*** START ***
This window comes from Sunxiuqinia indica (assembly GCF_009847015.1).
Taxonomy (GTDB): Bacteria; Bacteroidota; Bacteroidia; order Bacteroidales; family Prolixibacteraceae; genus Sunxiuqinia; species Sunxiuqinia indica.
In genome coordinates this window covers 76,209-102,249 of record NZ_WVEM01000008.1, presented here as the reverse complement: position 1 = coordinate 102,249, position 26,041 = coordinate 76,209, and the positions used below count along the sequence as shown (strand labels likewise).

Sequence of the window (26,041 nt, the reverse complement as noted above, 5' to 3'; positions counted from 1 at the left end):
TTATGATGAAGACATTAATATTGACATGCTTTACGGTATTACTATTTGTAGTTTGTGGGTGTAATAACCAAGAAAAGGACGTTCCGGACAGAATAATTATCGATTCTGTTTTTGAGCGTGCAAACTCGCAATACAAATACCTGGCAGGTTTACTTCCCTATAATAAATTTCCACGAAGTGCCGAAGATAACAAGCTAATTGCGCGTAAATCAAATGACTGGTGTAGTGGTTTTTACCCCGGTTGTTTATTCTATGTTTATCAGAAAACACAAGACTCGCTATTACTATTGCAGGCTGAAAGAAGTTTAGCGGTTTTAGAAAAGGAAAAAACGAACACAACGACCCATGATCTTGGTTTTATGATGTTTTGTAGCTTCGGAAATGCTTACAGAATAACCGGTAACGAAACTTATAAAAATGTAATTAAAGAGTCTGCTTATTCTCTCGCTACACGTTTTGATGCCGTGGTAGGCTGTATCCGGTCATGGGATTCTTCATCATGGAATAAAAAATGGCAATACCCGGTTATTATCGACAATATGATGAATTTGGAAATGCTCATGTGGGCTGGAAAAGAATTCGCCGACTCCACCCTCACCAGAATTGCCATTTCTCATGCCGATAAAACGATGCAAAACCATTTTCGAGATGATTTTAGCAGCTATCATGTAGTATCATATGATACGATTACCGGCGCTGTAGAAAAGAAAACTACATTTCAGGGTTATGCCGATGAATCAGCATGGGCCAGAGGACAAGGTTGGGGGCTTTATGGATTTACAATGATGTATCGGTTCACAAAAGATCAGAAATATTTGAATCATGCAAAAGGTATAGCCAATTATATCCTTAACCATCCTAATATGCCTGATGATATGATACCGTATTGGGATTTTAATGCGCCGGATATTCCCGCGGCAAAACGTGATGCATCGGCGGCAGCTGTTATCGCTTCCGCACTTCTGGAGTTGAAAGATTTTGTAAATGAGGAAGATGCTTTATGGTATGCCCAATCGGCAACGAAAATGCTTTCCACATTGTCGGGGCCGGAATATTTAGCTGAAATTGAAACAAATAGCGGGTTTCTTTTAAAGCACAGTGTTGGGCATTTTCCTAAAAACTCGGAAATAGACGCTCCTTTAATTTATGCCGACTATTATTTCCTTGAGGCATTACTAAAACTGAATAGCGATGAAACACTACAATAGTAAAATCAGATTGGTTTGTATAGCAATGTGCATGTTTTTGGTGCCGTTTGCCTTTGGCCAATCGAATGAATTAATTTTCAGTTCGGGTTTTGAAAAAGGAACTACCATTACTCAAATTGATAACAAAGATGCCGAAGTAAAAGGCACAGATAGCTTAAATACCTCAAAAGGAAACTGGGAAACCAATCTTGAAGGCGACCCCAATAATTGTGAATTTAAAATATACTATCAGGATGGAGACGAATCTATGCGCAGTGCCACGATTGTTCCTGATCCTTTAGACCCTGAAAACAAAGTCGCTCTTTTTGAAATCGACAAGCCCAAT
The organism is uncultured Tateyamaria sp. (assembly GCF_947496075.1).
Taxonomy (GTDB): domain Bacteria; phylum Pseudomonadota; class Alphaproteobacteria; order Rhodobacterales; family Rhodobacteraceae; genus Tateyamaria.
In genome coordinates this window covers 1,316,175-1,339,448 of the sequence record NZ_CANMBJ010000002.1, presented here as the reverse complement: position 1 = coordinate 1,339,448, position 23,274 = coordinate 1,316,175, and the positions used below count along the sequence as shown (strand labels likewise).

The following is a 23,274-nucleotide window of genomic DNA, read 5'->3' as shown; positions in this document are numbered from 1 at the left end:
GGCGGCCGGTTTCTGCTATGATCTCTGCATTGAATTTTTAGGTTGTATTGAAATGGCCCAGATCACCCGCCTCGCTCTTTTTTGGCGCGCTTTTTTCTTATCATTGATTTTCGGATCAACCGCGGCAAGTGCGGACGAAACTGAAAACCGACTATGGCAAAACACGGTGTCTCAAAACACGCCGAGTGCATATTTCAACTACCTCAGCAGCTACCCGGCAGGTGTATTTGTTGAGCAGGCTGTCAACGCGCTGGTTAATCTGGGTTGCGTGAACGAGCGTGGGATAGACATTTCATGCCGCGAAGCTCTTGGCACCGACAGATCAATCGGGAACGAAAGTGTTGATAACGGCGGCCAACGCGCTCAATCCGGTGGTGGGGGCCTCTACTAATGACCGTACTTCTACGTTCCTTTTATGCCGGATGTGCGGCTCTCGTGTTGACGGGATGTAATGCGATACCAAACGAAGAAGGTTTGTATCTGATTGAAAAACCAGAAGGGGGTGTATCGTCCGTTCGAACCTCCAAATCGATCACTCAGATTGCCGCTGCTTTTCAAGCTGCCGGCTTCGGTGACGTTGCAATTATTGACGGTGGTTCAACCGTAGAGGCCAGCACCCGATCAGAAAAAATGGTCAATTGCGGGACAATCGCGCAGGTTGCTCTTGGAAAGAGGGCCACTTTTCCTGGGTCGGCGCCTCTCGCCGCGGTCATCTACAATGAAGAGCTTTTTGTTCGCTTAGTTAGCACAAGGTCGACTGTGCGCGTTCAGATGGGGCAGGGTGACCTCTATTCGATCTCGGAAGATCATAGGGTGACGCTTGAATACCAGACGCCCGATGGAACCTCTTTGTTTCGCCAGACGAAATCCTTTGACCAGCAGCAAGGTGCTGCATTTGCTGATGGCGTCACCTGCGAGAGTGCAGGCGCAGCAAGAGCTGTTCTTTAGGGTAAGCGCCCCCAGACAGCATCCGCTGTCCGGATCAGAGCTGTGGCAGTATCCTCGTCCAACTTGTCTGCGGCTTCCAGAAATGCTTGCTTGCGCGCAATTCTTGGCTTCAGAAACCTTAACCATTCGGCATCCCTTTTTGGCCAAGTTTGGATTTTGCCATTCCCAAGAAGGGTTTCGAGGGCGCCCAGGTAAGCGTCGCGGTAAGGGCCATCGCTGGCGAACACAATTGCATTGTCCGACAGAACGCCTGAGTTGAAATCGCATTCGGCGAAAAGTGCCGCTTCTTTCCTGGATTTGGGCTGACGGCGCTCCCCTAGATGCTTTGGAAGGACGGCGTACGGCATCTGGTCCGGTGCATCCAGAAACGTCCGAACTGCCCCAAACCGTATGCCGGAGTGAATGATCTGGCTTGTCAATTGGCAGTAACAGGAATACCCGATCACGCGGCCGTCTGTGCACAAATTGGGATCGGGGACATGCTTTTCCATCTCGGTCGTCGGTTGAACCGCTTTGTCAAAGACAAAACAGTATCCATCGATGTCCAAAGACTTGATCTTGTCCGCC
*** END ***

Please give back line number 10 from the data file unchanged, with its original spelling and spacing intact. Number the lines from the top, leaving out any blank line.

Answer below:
GGCGGCCGGTTTCTGCTATGATCTCTGCATTGAATTTTTAGGTTGTATTGAAATGGCCCAGATCACCCGCCTCGCTCTTTTTTGGCGCGCTTTTTTCTTATCATTGATTTTCGGATCAACCGCGGCAAGTGCGGACGAAACTGAAAACCGACTATGGCAAAACACGGTGTCTCAAAACACGCCGAGTGCATATTTCAACTACCTCAGCAGCTACCCGGCAGGTGTATTTGTTGAGCAGGCTGTCAACGCGCTGGTTAATCTGGGTTGCGTGAACGAGCGTGGGATAGACATTTCATGCCGCGAAGCTCTTGGCACCGACAGATCAATCGGGAACGAAAGTGTTGATAACGGCGGCCAACGCGCTCAATCCGGTGGTGGGGGCCTCTACTAATGACCGTACTTCTACGTTCCTTTTATGCCGGATGTGCGGCTCTCGTGTTGACGGGATGTAATGCGATACCAAACGAAGAAGGTTTGTATCTGATTGAAAAACCAGAAGGGGGTGTATCGTCCGTTCGAACCTCCAAATCGATCACTCAGATTGCCGCTGCTTTTCAAGCTGCCGGCTTCGGTGACGTTGCAATTATTGACGGTGGTTCAACCGTAGAGGCCAGCACCCGATCAGAAAAAATGGTCAATTGCGGGACAATCGCGCAGGTTGCTCTTGGAAAGAGGGCCACTTTTCCTGGGTCGGCGCCTCTCGCCGCGGTCATCTACAATGAAGAGCTTTTTGTTCGCTTAGTTAGCACAAGGTCGACTGTGCGCGTTCAGATGGGGCAGGGTGACCTCTATTCGATCTCGGAAGATCATAGGGTGACGCTTGAATACCAGACGCCCGATGGAACCTCTTTGTTTCGCCAGACGAAATCCTTTGACCAGCAGCAAGGTGCTGCATTTGCTGATGGCGTCACCTGCGAGAGTGCAGGCGCAGCAAGAGCTGTTCTTTAGGGTAAGCGCCCCCAGACAGCATCCGCTGTCCGGATCAGAGCTGTGGCAGTATCCTCGTCCAACTTGTCTGCGGCTTCCAGAAATGCTTGCTTGCGCGCAATTCTTGGCTTCAGAAACCTTAACCATTCGGCATCCCTTTTTGGCCAAGTTTGGATTTTGCCATTCCCAAGAAGGGTTTCGAGGGCGCCCAGGTAAGCGTCGCGGTAAGGGCCATCGCTGGCGAACACAATTGCATTGTCCGACAGAACGCCTGAGTTGAAATCGCATTCGGCGAAAAGTGCCGCTTCTTTCCTGGATTTGGGCTGACGGCGCTCCCCTAGATGCTTTGGAAGGACGGCGTACGGCATCTGGTCCGGTGCATCCAGAAACGTCCGAACTGCCCCAAACCGTATGCCGGAGTGAATGATCTGGCTTGTCAATTGGCAGTAACAGGAATACCCGATCACGCGGCCGTCTGTGCACAAATTGGGATCGGGGACATGCTTTTCCATCTCGGTCGTCGGTTGAACCGCTTTGTCAAAGACAAAACAGTATCCATCGATGTCCAAAGACTTGATCTTGTCCGCC